Better Read Than Deadby Paul Hond
MFA Grads Meet Up For an Exchange of Words
The KGB Bar on East 4th Street in the East Village is a small, dark, Soviet-era-themed establishment with candlelit tables, red walls, and pictures of Lenin and Odessa writer Isaac Babel. It is situated at the top of a narrow flight of stairs (the first and third floors are noisy theaters) in an 1834 walkup. Opened in 1993, the bar, born in the last gasp of ashtrays, maintains a gritty, ruby-curtained elegance.
On the first Thursday of each month from September to May, KGB hosts readings by Columbia MFA alumni. “It’s really about highlighting people,” Bryan VanDyke ’05SOA, who runs the readings with Emily Austin ’10SOA, told a full house on a winter’s night. “We ask recent graduates to make submissions. We take a look and select the best for you to listen to.” One big rule: you can’t already have a book deal.
VanDyke has been curating the readings for ten years and believes in mixing genres. This evening featured poems from Rachel Morgenstern-Clarren ’14SOA; an essay by Rebecca Worby ’14SOA on tarot cards and climate change; and a story by Kerry Cullen ’13SOA narrated by a thirteen-year-old girl, which starts: “I recently discovered punk rock.”
The bar was so dark that the lamp on the lectern burned like a sun. There were no laptops out, no phones on the wooden tables, no TVs except for the dusty, boxy relic at the end of the bar, unplugged and harmless. The crowd was young, sharp, alert to the flickering social currents in the room. Friends, old classmates, writers checking out other writers like musicians at a jam session. Scoping. Listening.
Morgenstern-Clarren read first. Her poems vibrated with impressions: rain fell “hard as dried beans into a metal pot”; her father sat at the edge of her sick brother’s bed, “trying to steady the caged elevator of his voice rattling between floors.”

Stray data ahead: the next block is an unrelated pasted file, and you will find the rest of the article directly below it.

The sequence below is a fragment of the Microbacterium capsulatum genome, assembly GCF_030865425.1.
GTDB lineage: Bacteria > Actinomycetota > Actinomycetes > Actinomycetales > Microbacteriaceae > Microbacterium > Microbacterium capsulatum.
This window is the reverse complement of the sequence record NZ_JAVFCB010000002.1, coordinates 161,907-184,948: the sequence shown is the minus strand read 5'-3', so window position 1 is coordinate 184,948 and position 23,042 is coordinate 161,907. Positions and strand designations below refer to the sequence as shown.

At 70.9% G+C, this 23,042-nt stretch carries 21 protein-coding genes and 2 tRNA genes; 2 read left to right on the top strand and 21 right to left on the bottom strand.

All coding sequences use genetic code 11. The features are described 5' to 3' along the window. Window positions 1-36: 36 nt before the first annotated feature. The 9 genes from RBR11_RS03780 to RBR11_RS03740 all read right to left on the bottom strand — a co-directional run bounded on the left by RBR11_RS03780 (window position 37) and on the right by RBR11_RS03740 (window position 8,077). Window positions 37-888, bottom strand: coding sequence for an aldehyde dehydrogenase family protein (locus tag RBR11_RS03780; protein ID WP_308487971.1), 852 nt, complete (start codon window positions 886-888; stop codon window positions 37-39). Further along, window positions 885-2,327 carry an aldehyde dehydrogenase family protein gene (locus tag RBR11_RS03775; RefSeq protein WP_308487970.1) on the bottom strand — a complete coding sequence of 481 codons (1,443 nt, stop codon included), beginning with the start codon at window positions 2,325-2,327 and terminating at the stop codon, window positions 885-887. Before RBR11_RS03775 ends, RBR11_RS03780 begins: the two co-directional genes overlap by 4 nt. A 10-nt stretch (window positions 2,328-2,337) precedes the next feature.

After a break, VanDyke introduced Worby by mentioning journals she’d appeared in — Pacific Standard, Salon, the Onion, Guernica. “These are great publications; I’ve been rejected many times by these publications,” VanDyke said to laughs. Then Worby pulled out her phone — to read. VanDyke said, “I don’t think we’ve ever had someone do digital. I love it.” “I didn’t have a chance to print,” Worby explained. “Also, that’s Orion, not the Onion.” More laughter. “It would be really cool if I wrote for the Onion.”
Kerry Cullen finished the reading with her story “Honestly Olive.” Olive has a crush on Francis, a punk boy from her biology class. “When we dissected frogs again last week, I saw him steal one of the hearts,” Olive tells us. “He slipped it right into a tiny ziplock bag.” Beware of the boy who steals hearts.
Afterward, VanDyke expressed his gratitude to the KGB staff and to the audience. “This whole writing thing kinda fucking sucks,” he said in a tone of loosened confession. “Because, as Henry James said, you labor alone. You work in the dark. You do what you believe is best. It’s not a practice for people who need affirmation. And so it’s kind of amazing to show up and see the turnout that people get. It’s kinda great, and I really appreciate it, and the readers appreciate it. It’s kind of a big deal.”